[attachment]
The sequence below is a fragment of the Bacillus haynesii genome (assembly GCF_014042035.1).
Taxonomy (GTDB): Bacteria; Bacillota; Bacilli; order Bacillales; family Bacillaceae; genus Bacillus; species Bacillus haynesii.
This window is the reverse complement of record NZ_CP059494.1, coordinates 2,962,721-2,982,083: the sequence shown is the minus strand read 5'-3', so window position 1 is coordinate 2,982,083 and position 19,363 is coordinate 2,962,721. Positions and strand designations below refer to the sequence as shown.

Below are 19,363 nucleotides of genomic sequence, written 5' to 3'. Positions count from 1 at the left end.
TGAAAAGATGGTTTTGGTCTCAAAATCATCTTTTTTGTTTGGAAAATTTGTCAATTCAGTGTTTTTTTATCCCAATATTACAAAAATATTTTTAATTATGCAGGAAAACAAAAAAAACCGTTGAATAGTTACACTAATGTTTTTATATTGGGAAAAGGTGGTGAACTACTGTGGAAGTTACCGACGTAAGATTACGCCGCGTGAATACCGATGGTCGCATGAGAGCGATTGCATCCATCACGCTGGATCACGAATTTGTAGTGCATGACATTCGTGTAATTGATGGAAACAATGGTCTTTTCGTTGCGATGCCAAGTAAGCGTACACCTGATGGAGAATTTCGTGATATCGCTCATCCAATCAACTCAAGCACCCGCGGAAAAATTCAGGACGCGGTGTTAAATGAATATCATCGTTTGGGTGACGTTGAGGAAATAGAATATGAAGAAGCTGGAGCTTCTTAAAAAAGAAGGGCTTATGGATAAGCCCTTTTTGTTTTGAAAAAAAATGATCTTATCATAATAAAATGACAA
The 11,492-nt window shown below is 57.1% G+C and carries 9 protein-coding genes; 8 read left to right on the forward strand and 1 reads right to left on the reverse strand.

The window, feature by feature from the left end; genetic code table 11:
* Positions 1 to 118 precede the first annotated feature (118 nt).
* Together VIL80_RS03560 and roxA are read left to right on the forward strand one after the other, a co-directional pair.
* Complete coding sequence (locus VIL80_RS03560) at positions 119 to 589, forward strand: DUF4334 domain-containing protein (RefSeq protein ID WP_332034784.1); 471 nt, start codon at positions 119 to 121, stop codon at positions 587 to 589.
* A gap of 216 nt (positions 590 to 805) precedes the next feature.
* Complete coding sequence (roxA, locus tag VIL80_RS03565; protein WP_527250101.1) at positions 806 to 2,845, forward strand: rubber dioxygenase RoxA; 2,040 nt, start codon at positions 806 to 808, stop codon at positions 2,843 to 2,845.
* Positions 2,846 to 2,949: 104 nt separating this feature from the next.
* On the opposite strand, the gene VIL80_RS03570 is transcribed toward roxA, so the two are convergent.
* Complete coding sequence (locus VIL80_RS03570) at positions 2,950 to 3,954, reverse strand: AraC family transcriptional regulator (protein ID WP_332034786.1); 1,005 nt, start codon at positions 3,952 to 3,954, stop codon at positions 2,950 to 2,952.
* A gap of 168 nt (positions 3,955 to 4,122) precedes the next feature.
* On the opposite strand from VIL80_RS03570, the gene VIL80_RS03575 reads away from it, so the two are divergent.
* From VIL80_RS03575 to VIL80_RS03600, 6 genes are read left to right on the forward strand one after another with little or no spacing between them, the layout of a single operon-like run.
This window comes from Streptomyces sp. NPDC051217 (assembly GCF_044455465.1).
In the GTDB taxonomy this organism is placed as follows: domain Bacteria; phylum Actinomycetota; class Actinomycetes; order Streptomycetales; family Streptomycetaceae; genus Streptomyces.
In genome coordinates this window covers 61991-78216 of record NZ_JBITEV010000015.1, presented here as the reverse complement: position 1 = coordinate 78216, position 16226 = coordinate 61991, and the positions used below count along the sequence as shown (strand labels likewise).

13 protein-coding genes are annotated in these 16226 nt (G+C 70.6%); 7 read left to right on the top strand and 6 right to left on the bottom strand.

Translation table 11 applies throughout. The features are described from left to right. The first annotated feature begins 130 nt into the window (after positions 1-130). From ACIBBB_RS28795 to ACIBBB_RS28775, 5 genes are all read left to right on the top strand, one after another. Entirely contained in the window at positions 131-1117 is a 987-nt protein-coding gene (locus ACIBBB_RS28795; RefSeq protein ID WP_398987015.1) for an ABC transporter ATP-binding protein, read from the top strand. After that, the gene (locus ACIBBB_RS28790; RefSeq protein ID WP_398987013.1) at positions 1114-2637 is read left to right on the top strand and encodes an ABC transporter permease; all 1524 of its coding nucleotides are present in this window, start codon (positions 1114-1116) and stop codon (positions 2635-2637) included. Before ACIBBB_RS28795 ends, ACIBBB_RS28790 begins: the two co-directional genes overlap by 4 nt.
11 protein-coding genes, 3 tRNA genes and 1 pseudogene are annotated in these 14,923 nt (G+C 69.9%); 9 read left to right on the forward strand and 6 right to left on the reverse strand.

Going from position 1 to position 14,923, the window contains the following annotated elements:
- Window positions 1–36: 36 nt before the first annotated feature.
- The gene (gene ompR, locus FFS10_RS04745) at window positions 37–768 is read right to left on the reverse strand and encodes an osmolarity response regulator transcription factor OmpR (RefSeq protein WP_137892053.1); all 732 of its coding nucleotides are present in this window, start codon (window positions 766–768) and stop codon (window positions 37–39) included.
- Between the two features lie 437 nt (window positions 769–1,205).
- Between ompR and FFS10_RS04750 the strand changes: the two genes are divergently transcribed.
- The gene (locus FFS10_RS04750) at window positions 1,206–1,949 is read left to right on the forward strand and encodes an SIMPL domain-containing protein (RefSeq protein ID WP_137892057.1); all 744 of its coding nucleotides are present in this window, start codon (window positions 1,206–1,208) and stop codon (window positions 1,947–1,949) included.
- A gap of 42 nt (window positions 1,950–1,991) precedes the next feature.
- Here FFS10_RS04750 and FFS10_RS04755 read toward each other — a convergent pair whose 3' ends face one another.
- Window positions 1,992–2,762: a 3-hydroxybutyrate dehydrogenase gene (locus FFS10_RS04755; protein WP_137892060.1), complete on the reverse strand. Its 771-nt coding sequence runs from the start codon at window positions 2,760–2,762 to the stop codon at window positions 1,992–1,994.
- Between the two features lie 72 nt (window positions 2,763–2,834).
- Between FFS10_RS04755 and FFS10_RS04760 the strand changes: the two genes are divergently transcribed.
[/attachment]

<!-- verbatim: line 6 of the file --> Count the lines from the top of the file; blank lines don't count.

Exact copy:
The 11,492-nt window shown below is 57.1% G+C and carries 9 protein-coding genes; 8 read left to right on the forward strand and 1 reads right to left on the reverse strand.